As if the property tax reassessment uproar weren’t chaotic enough already.
Not only are a lot of homeowners, to quote Columbus Councilor Glenn Davis, “mad as hell” about some heavier-than-hefty hikes in their ad valorem estimates; but the process that led to those hikes is likely to cause a string of delays that could, at least temporarily, deprive the school system and the city of needed money even as taxpayers are having to fork over more of it.
Longtime Muscogee Tax Commissioner Lula Huff, in an interview with Ledger-Enquirer staff writer Alva James-Johnson, said Tuesday that for the first time in 20 years she will have to seek an extension on the Sept. 1 deadline for submitting the county’s tax digest to the state Department of Revenue.
As has been reported (and quite heatedly discussed) already, a conversion to new software in the tax assessor’s office was followed by a reassessment of about 70,000 parcels, which forced a 30-day delay in the mailing of tax notices, and a two-week postponement in the deadline for appeals.
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Huff said she will have to get documentation of those numbers from the Board of Tax Assessors and possibly the council in order to file the request for an extension from the state.
The squeeze on the commissioner’s office isn’t hard to see. With the deadline for appeals moved to Aug. 14, that would give Huff’s office just over two weeks to meet a Sept. 1 deadline.
“I have to wait on the tax assessors to give me the books, which I do not anticipate it will be on 8/15,” she said, “and I have preparation that has to be done before it is delivered [to the state].”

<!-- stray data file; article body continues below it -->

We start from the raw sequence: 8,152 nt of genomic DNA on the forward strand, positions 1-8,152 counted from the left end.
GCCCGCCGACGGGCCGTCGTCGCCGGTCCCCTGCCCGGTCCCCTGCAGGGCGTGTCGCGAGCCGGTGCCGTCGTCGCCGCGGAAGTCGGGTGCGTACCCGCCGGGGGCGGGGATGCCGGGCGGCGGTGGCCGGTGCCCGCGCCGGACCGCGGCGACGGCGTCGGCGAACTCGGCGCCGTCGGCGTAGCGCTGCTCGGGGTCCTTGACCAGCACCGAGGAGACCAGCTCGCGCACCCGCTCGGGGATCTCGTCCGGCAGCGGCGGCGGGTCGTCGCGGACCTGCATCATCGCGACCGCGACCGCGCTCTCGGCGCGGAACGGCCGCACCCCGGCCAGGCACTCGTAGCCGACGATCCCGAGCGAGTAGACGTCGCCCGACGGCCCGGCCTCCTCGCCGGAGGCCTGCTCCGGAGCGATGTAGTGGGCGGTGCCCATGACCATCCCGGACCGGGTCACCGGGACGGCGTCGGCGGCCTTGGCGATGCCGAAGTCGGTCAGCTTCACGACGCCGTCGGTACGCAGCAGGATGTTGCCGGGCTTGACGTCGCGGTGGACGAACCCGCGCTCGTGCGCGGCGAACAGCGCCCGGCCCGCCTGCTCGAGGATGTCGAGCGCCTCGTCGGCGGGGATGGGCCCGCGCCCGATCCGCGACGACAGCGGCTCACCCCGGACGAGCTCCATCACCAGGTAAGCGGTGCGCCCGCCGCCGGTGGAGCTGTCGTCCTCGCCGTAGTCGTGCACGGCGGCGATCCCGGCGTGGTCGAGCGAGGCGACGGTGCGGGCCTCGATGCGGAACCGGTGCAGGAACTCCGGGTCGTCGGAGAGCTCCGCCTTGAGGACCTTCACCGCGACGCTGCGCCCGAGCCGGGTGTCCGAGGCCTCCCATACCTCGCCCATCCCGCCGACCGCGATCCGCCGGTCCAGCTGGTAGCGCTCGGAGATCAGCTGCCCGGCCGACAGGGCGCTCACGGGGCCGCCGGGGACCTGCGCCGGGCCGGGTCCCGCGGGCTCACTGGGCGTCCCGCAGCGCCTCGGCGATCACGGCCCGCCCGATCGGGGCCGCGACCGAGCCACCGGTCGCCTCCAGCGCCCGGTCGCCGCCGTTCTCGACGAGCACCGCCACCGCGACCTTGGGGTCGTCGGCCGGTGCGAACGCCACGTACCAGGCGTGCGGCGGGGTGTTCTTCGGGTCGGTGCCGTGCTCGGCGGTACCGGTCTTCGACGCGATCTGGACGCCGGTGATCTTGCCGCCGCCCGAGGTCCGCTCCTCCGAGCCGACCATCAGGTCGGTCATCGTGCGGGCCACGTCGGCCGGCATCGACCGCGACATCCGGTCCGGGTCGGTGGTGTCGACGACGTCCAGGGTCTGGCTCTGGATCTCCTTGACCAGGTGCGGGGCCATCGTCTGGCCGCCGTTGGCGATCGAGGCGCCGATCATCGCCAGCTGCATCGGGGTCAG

The numbers that the tax commissioner ordinarily gets from the assessor’s office in June form the tax digest that is submitted to the state revenue office by Sept. 1. Once the state approves the tax digest, then the tax commissioner’s office sends out tax bills — which this year won’t happen until Oct. 1, with taxes due Dec. 1.
As of Tuesday, Huff said, 845 appeals had already been filed: “That averages about 47 appeals per day for 18 days since the appeals were mailed. Based on this average, approximately 2,113 appeals would be received during the 45-day appeal period.”
If the disputed number of parcels exceeds 8 percent — 5,548 in Muscogee — state approval of tax billing would be put on hold. That’s unlikely, but local real estate executive Reynolds Bickerstaff noted that even normal payment delays caused by a far above normal number of appeals could be troublesome: “Taxpayers do not have to make a payment until Dec. 1, when normally 60 percent of our bill would’ve been paid on Oct. 1. That’s 60 days the school board and the city will have to forgo revenue from property tax assessments.”
Under the circumstances, it’s a cinch homeowners aren’t the only ones mad as hell.